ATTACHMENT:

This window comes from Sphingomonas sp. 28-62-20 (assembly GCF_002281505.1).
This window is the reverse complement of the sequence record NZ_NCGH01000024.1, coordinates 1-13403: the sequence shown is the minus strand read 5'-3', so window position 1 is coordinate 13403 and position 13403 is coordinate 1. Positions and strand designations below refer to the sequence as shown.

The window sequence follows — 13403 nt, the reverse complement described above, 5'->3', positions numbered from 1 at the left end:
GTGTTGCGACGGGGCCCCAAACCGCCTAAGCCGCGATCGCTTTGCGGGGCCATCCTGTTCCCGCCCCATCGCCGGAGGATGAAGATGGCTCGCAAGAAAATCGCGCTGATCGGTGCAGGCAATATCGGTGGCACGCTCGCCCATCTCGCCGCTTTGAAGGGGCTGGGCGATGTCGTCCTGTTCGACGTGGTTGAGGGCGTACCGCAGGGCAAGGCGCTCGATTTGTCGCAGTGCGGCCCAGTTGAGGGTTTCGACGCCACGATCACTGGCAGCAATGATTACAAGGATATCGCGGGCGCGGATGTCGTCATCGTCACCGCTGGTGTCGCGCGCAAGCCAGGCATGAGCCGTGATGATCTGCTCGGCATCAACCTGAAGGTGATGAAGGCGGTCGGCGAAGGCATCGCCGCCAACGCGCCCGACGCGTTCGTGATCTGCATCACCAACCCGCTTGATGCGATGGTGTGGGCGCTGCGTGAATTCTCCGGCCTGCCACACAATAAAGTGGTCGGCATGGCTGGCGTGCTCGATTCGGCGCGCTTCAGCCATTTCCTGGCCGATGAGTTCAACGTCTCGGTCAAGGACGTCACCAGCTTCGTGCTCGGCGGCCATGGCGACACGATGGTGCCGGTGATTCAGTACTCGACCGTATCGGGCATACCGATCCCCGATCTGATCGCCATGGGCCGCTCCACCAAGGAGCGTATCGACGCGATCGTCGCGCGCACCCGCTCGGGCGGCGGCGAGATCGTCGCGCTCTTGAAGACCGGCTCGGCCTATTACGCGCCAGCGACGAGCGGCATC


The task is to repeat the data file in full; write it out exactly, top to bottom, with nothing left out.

This window comes from Sphingomonas sp. 28-62-20 (assembly GCF_002281505.1).
This window is the reverse complement of the sequence record NZ_NCGH01000024.1, coordinates 1-13403: the sequence shown is the minus strand read 5'-3', so window position 1 is coordinate 13403 and position 13403 is coordinate 1. Positions and strand designations below refer to the sequence as shown.

The window sequence follows — 13403 nt, the reverse complement described above, 5'->3', positions numbered from 1 at the left end:
GTGTTGCGACGGGGCCCCAAACCGCCTAAGCCGCGATCGCTTTGCGGGGCCATCCTGTTCCCGCCCCATCGCCGGAGGATGAAGATGGCTCGCAAGAAAATCGCGCTGATCGGTGCAGGCAATATCGGTGGCACGCTCGCCCATCTCGCCGCTTTGAAGGGGCTGGGCGATGTCGTCCTGTTCGACGTGGTTGAGGGCGTACCGCAGGGCAAGGCGCTCGATTTGTCGCAGTGCGGCCCAGTTGAGGGTTTCGACGCCACGATCACTGGCAGCAATGATTACAAGGATATCGCGGGCGCGGATGTCGTCATCGTCACCGCTGGTGTCGCGCGCAAGCCAGGCATGAGCCGTGATGATCTGCTCGGCATCAACCTGAAGGTGATGAAGGCGGTCGGCGAAGGCATCGCCGCCAACGCGCCCGACGCGTTCGTGATCTGCATCACCAACCCGCTTGATGCGATGGTGTGGGCGCTGCGTGAATTCTCCGGCCTGCCACACAATAAAGTGGTCGGCATGGCTGGCGTGCTCGATTCGGCGCGCTTCAGCCATTTCCTGGCCGATGAGTTCAACGTCTCGGTCAAGGACGTCACCAGCTTCGTGCTCGGCGGCCATGGCGACACGATGGTGCCGGTGATTCAGTACTCGACCGTATCGGGCATACCGATCCCCGATCTGATCGCCATGGGCCGCTCCACCAAGGAGCGTATCGACGCGATCGTCGCGCGCACCCGCTCGGGCGGCGGCGAGATCGTCGCGCTCTTGAAGACCGGCTCGGCCTATTACGCGCCAGCGACGAGCGGCATC